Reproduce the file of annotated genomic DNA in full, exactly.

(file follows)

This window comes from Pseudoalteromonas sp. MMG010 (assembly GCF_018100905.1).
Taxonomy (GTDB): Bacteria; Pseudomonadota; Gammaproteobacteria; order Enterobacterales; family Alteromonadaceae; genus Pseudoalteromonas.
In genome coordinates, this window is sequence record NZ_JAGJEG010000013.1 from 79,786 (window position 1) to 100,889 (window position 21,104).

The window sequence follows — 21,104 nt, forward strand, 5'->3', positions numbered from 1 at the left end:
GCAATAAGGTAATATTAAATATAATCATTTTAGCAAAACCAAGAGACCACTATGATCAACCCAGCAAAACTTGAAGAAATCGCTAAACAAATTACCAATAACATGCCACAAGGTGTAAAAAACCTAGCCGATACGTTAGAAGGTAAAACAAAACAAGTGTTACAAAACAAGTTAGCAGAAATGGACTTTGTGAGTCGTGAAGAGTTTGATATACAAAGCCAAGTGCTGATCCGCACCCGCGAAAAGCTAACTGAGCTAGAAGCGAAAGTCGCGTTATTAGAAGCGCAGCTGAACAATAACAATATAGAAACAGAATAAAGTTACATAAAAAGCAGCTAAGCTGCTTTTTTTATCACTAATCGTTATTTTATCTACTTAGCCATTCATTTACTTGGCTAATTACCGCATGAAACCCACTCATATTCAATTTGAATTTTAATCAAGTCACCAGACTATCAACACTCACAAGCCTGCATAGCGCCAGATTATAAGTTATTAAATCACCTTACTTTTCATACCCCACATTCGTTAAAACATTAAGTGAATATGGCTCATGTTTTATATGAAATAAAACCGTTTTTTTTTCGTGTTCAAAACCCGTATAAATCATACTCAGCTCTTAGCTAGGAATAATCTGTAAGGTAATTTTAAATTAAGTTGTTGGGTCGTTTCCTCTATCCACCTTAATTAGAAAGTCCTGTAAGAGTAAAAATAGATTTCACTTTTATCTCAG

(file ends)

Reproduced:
This window comes from Pseudoalteromonas sp. MMG010 (assembly GCF_018100905.1).
Taxonomy (GTDB): Bacteria; Pseudomonadota; Gammaproteobacteria; order Enterobacterales; family Alteromonadaceae; genus Pseudoalteromonas.
In genome coordinates, this window is sequence record NZ_JAGJEG010000013.1 from 79,786 (window position 1) to 100,889 (window position 21,104).

The window sequence follows — 21,104 nt, forward strand, 5'->3', positions numbered from 1 at the left end:
GCAATAAGGTAATATTAAATATAATCATTTTAGCAAAACCAAGAGACCACTATGATCAACCCAGCAAAACTTGAAGAAATCGCTAAACAAATTACCAATAACATGCCACAAGGTGTAAAAAACCTAGCCGATACGTTAGAAGGTAAAACAAAACAAGTGTTACAAAACAAGTTAGCAGAAATGGACTTTGTGAGTCGTGAAGAGTTTGATATACAAAGCCAAGTGCTGATCCGCACCCGCGAAAAGCTAACTGAGCTAGAAGCGAAAGTCGCGTTATTAGAAGCGCAGCTGAACAATAACAATATAGAAACAGAATAAAGTTACATAAAAAGCAGCTAAGCTGCTTTTTTTATCACTAATCGTTATTTTATCTACTTAGCCATTCATTTACTTGGCTAATTACCGCATGAAACCCACTCATATTCAATTTGAATTTTAATCAAGTCACCAGACTATCAACACTCACAAGCCTGCATAGCGCCAGATTATAAGTTATTAAATCACCTTACTTTTCATACCCCACATTCGTTAAAACATTAAGTGAATATGGCTCATGTTTTATATGAAATAAAACCGTTTTTTTTTCGTGTTCAAAACCCGTATAAATCATACTCAGCTCTTAGCTAGGAATAATCTGTAAGGTAATTTTAAATTAAGTTGTTGGGTCGTTTCCTCTATCCACCTTAATTAGAAAGTCCTGTAAGAGTAAAAATAGATTTCACTTTTATCTCAG